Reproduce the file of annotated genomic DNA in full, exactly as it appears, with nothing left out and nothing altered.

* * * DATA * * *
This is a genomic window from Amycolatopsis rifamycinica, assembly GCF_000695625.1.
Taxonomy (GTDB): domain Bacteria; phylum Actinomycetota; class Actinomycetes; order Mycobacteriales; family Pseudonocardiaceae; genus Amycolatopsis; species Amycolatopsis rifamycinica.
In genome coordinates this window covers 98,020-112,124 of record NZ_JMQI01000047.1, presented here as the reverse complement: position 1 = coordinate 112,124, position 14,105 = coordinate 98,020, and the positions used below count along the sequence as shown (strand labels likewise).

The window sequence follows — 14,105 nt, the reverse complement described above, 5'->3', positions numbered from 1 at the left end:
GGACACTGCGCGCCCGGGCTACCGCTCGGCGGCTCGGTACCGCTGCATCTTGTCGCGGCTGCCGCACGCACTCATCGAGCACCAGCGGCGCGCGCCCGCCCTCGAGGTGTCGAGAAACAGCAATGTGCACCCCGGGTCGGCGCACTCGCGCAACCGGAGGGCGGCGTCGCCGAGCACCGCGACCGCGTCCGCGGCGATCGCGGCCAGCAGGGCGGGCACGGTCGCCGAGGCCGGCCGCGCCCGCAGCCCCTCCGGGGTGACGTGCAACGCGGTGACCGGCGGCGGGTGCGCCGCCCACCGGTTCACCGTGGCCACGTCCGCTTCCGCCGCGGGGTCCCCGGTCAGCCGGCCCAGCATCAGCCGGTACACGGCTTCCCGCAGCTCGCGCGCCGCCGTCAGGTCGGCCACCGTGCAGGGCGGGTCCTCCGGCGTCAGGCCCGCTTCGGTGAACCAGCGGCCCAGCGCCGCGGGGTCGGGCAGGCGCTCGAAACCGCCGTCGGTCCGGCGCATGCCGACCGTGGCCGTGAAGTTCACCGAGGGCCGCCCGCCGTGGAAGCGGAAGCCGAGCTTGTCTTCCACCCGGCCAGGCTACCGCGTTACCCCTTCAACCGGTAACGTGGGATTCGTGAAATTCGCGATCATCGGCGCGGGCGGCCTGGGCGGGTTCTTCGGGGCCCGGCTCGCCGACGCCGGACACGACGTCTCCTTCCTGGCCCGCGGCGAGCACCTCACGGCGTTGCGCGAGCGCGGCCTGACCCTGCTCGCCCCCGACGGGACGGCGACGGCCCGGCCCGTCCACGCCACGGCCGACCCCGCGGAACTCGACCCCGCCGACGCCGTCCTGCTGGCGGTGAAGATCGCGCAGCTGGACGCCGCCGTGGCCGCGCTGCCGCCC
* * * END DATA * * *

This is a genomic window from Amycolatopsis rifamycinica, assembly GCF_000695625.1.
Taxonomy (GTDB): domain Bacteria; phylum Actinomycetota; class Actinomycetes; order Mycobacteriales; family Pseudonocardiaceae; genus Amycolatopsis; species Amycolatopsis rifamycinica.
In genome coordinates this window covers 98,020-112,124 of record NZ_JMQI01000047.1, presented here as the reverse complement: position 1 = coordinate 112,124, position 14,105 = coordinate 98,020, and the positions used below count along the sequence as shown (strand labels likewise).

The window sequence follows — 14,105 nt, the reverse complement described above, 5'->3', positions numbered from 1 at the left end:
GGACACTGCGCGCCCGGGCTACCGCTCGGCGGCTCGGTACCGCTGCATCTTGTCGCGGCTGCCGCACGCACTCATCGAGCACCAGCGGCGCGCGCCCGCCCTCGAGGTGTCGAGAAACAGCAATGTGCACCCCGGGTCGGCGCACTCGCGCAACCGGAGGGCGGCGTCGCCGAGCACCGCGACCGCGTCCGCGGCGATCGCGGCCAGCAGGGCGGGCACGGTCGCCGAGGCCGGCCGCGCCCGCAGCCCCTCCGGGGTGACGTGCAACGCGGTGACCGGCGGCGGGTGCGCCGCCCACCGGTTCACCGTGGCCACGTCCGCTTCCGCCGCGGGGTCCCCGGTCAGCCGGCCCAGCATCAGCCGGTACACGGCTTCCCGCAGCTCGCGCGCCGCCGTCAGGTCGGCCACCGTGCAGGGCGGGTCCTCCGGCGTCAGGCCCGCTTCGGTGAACCAGCGGCCCAGCGCCGCGGGGTCGGGCAGGCGCTCGAAACCGCCGTCGGTCCGGCGCATGCCGACCGTGGCCGTGAAGTTCACCGAGGGCCGCCCGCCGTGGAAGCGGAAGCCGAGCTTGTCTTCCACCCGGCCAGGCTACCGCGTTACCCCTTCAACCGGTAACGTGGGATTCGTGAAATTCGCGATCATCGGCGCGGGCGGCCTGGGCGGGTTCTTCGGGGCCCGGCTCGCCGACGCCGGACACGACGTCTCCTTCCTGGCCCGCGGCGAGCACCTCACGGCGTTGCGCGAGCGCGGCCTGACCCTGCTCGCCCCCGACGGGACGGCGACGGCCCGGCCCGTCCACGCCACGGCCGACCCCGCGGAACTCGACCCCGCCGACGCCGTCCTGCTGGCGGTGAAGATCGCGCAGCTGGACGCCGCCGTGGCCGCGCTGCCGCCC